But, fortunately, this isn’t the case with the world as a whole: unreliable, expensive electricity- or lack entirely thereof- carries with it the mixed blessing of a non-reliance upon refrigerators and deep-freezers; the unavailability of factory-churned canning-lids (or rubber-rings) with matching mason-jars makes home-canning a luxury enjoyed by precious few. The old, time-tested methods of sun-drying, salt-curing, and fermenting, doused with oil or not, still work to keep that which is seasonal available for enjoyment throughout the year, and long-held tradition in food-preparation keeps these recipes alive and well. And honestly, these older methods are far-less taxing on the environment and energy-consumption on the whole, and are definitely deserving of the budding revival that I see happening in so-called “first-world” countries.

Personally, I have to admit that I have been mostly unaware of the methods of salt-curing for the greater part of my life. I had eaten and heard of some of these foods that, here, still remain popular, but it wasn’t until I was given a sample of a particular, extremely-delicious, Konkani-style, green-mango pickle, read its accompanying post and recipe, and decided to try it out at home that I realized: this pickle does not ferment- there are no escaping bubbles of gas from bacterial action, it is not cooked and therefore there is no reduction to increase the acidity, nor does it contain a potent acid such as vinegar. So then, how does it work?

And really all I had to do was to look at the Konkani word, nonche…which means that-which-is-salted, or perhaps: that-which-is-salt-preserved, or maybe, more simply: a salt-preserve. I see it translated usually as “pickle”, but, in reality, it refers to a specific type of pickle: one in which salt acts as the main preservative.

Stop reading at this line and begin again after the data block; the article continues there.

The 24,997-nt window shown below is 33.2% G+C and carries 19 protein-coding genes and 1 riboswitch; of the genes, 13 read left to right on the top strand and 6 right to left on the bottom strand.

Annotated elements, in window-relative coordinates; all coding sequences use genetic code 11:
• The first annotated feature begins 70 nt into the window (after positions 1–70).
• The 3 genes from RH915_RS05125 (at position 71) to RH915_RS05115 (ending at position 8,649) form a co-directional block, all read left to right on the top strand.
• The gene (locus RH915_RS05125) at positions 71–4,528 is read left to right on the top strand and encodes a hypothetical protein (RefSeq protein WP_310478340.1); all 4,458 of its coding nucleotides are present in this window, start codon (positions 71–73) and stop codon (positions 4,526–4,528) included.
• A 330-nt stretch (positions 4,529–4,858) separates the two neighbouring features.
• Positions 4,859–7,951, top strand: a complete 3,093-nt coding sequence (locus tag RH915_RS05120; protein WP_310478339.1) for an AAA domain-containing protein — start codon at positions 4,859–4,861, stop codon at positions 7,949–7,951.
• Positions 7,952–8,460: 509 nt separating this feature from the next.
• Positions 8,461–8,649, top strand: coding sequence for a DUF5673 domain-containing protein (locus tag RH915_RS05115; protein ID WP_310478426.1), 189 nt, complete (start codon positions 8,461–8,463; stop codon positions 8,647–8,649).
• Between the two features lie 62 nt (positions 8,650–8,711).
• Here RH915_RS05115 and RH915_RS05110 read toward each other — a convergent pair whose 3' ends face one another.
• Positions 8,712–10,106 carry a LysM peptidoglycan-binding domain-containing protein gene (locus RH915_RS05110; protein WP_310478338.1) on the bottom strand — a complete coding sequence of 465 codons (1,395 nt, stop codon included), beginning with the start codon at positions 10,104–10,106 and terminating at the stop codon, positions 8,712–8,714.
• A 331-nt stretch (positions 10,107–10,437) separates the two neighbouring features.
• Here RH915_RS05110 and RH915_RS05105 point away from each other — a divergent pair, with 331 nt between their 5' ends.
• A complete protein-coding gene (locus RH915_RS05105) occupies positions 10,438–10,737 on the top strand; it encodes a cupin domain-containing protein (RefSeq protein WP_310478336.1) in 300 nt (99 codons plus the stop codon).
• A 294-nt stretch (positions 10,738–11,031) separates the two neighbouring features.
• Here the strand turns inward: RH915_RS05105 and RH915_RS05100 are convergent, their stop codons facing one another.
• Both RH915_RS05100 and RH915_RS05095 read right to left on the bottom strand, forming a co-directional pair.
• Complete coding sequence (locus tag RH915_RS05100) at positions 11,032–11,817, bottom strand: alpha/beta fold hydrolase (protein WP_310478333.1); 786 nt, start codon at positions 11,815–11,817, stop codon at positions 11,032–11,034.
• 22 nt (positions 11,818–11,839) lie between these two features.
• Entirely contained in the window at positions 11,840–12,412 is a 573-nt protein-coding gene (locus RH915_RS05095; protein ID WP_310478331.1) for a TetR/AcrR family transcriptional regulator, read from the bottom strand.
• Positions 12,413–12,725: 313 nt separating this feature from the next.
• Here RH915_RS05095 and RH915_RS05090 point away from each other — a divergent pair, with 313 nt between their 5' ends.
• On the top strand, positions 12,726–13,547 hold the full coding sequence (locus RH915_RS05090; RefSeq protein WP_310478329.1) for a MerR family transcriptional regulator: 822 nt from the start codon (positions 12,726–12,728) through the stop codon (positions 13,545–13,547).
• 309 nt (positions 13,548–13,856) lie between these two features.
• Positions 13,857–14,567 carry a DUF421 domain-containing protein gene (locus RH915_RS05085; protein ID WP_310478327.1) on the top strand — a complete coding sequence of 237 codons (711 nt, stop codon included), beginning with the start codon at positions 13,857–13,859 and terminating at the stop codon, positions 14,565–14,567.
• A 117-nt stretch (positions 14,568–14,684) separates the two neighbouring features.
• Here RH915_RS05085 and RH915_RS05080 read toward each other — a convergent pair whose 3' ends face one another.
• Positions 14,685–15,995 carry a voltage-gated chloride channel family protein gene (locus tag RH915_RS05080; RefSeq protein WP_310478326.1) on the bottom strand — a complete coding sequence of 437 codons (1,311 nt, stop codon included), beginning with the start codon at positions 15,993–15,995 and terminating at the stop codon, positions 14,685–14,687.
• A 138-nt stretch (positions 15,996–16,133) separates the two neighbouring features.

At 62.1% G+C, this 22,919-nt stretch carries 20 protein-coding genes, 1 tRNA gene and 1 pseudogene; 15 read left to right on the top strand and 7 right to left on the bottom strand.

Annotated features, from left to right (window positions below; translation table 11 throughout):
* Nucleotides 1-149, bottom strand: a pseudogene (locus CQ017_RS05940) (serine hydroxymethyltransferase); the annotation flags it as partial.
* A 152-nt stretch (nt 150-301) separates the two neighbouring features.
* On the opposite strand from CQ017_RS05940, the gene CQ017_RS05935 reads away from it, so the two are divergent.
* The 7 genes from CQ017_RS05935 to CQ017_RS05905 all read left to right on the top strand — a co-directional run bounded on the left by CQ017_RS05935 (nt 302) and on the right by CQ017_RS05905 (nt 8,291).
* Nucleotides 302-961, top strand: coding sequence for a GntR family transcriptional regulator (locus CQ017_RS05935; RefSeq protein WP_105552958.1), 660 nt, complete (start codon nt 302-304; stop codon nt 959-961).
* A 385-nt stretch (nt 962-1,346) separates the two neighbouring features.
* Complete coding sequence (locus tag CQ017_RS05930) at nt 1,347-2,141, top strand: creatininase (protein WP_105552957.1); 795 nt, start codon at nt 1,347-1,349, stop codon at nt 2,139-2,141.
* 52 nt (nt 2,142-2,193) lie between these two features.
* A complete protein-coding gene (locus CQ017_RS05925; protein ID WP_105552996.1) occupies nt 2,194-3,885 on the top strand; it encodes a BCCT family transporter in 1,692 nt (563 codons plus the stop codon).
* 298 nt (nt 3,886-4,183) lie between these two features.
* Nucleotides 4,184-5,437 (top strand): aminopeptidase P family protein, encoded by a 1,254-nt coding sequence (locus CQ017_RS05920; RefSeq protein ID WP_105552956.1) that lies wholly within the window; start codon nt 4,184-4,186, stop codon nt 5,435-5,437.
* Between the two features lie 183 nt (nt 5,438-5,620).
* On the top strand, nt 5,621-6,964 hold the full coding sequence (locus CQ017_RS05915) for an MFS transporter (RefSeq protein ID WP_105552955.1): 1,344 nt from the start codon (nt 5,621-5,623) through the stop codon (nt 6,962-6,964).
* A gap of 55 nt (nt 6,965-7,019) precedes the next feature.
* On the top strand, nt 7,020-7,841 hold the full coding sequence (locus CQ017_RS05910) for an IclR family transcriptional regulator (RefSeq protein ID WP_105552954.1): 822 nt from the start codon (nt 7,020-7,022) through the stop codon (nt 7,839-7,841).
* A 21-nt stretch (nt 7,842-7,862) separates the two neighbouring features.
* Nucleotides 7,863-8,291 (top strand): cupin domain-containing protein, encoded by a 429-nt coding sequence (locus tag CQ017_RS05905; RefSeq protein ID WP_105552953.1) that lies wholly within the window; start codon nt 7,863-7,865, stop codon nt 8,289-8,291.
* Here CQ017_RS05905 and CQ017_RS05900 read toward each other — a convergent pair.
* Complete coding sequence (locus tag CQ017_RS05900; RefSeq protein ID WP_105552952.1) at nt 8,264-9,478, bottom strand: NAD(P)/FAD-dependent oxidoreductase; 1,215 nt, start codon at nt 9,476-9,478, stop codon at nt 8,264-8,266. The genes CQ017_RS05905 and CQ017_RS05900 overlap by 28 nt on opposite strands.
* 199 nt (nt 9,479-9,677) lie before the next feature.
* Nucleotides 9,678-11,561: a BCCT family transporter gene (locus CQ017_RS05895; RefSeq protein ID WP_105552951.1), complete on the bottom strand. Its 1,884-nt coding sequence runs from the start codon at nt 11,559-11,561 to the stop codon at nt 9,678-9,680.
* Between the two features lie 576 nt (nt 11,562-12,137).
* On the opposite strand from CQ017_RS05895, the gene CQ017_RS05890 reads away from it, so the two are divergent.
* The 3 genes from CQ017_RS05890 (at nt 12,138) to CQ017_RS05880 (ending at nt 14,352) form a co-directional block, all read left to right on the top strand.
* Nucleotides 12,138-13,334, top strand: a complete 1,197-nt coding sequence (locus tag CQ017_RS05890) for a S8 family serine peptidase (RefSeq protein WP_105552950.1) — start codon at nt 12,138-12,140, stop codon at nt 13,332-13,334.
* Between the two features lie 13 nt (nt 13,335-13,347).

But how much salt is necessary? And, after that: how does one do it? So began my experimenting. I salt-cured nimbu/key limes and Persian limes, Eureka lemons and Meyer lemons, tangerines, oranges, grapefruits, minneolas and kumquats. And then moved on to fresh ginger. And sliced rhubarb. And then I hit upon a real beauty fairly recently: green crab-apples.

You might be scratching your head at that one, but you see, I love sour things. And sour things seem to be often salt-cured in India to become pickles. And “pickle” is beyond method, beyond texture, beyond qualification by anything other than function: world-wide, pickles are eaten in small amounts to enhance a larger meal. But then again, not always…

I have absolutely no complaints about sitting down (or giving a standing ovation) to a meal of pickles, rice and yoghurt. Or pickles with yoghurt-rice. Or sometimes pickles, yoghurt and roti. And sometimes a sandwich smeared with a fine-textured pickle and cream cheese. Variations on a theme: pickle, curdled milk, grains. Where was I? Oh yes, a recipe!